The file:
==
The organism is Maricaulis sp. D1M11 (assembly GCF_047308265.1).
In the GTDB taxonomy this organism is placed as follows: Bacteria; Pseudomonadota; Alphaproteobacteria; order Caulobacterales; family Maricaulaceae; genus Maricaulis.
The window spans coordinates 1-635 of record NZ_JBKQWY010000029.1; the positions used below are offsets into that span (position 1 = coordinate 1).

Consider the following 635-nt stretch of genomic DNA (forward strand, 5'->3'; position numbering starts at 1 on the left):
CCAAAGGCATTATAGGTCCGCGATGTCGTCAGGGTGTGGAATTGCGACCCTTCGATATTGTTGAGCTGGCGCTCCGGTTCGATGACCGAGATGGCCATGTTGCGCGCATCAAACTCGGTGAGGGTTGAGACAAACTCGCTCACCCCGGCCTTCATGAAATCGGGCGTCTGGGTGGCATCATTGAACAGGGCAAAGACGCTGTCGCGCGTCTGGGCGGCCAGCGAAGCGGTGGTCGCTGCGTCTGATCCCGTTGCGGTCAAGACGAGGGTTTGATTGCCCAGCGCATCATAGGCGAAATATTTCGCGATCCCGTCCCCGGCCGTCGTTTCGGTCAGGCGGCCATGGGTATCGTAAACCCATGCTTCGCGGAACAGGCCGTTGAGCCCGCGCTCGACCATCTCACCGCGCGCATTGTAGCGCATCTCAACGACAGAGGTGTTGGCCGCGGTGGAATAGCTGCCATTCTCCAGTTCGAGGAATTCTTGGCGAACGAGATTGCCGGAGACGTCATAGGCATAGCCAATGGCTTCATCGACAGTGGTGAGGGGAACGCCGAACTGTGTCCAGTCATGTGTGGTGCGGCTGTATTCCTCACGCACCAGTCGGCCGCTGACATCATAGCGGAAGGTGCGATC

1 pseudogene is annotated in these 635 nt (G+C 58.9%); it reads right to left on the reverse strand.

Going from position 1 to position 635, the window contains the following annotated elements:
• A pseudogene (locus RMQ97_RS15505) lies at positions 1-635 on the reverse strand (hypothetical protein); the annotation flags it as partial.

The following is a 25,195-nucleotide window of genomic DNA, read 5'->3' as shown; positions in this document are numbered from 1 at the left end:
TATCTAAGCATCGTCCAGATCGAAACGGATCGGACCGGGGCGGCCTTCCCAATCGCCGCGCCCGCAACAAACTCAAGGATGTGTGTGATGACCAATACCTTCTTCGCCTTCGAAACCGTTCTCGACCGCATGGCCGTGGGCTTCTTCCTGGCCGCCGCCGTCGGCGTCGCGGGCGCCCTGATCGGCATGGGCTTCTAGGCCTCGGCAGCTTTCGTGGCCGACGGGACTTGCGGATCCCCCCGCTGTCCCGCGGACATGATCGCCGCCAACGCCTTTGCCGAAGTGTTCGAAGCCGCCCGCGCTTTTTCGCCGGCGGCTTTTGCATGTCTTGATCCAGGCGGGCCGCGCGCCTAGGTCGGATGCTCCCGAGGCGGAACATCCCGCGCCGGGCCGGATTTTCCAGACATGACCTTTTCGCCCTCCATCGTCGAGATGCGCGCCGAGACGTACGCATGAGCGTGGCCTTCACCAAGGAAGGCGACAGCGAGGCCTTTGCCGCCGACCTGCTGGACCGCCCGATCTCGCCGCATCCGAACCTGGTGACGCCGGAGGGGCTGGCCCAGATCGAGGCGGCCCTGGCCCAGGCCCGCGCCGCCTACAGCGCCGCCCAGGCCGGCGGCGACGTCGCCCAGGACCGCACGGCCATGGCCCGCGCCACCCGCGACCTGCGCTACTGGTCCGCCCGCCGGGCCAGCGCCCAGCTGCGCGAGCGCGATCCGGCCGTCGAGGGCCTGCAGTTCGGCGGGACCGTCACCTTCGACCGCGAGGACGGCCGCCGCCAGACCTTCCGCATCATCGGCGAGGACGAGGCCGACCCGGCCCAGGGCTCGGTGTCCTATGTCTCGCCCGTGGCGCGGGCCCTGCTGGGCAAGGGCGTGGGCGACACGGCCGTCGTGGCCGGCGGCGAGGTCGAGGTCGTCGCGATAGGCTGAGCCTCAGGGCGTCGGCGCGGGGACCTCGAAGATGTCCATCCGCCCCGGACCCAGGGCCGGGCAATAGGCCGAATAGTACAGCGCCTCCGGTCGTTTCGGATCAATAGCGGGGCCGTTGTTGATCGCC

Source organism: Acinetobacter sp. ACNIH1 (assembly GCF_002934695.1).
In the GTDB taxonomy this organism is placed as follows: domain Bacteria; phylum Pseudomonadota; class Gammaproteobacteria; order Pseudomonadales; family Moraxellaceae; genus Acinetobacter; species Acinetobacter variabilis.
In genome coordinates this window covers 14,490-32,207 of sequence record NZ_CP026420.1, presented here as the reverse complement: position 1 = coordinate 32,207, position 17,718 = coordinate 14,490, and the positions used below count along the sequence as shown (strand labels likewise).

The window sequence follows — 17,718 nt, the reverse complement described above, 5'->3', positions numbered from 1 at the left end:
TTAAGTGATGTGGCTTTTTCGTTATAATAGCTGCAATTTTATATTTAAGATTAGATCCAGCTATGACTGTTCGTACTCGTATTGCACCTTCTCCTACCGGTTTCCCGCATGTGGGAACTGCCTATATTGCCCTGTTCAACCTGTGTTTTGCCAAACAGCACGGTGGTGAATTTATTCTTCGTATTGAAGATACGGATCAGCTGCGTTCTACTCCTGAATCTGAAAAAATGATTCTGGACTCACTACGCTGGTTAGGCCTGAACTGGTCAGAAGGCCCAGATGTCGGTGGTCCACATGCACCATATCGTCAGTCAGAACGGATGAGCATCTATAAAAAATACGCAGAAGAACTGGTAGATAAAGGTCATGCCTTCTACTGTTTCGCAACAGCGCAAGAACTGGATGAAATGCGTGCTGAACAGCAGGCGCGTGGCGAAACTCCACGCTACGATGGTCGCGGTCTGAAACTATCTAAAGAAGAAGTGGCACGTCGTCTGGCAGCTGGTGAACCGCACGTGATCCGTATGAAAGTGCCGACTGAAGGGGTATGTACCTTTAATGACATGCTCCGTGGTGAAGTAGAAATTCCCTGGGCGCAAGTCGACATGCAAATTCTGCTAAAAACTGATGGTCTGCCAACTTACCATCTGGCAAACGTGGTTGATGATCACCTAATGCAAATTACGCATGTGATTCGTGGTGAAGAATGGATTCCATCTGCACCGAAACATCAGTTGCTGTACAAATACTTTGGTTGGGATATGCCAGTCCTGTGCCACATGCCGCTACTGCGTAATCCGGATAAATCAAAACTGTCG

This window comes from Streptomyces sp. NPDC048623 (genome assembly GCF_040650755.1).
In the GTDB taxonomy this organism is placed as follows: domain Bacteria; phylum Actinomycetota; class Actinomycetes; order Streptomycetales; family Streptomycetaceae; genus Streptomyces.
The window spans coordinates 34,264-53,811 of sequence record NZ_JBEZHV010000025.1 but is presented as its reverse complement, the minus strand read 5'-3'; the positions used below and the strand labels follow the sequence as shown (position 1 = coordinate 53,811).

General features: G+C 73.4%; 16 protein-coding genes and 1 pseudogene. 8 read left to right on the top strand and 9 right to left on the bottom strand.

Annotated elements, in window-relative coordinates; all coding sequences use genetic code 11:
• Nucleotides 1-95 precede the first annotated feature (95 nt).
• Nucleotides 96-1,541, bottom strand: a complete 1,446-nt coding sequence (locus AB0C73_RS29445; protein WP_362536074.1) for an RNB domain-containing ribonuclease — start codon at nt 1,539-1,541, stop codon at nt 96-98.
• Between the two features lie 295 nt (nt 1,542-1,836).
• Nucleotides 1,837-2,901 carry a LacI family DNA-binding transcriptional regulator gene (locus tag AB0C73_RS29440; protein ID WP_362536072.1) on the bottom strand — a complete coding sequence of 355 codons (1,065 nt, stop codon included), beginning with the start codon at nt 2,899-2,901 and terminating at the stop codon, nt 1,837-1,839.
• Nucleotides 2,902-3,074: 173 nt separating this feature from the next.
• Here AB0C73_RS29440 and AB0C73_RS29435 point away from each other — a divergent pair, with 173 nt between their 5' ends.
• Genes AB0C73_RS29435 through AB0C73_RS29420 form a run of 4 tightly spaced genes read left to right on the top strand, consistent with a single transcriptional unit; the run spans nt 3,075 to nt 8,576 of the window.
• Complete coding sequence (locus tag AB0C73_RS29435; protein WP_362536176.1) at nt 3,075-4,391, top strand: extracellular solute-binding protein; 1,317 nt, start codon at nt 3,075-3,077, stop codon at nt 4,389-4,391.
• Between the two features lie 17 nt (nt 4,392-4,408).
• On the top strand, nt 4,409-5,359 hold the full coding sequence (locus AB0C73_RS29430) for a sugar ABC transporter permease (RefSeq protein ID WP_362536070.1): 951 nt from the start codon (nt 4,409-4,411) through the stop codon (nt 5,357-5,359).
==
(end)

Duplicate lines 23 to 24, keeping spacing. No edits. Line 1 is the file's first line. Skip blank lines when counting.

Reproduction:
• Between the two features lie 295 nt (nt 1,542-1,836).
• Nucleotides 1,837-2,901 carry a LacI family DNA-binding transcriptional regulator gene (locus tag AB0C73_RS29440; protein ID WP_362536072.1) on the bottom strand — a complete coding sequence of 355 codons (1,065 nt, stop codon included), beginning with the start codon at nt 2,899-2,901 and terminating at the stop codon, nt 1,837-1,839.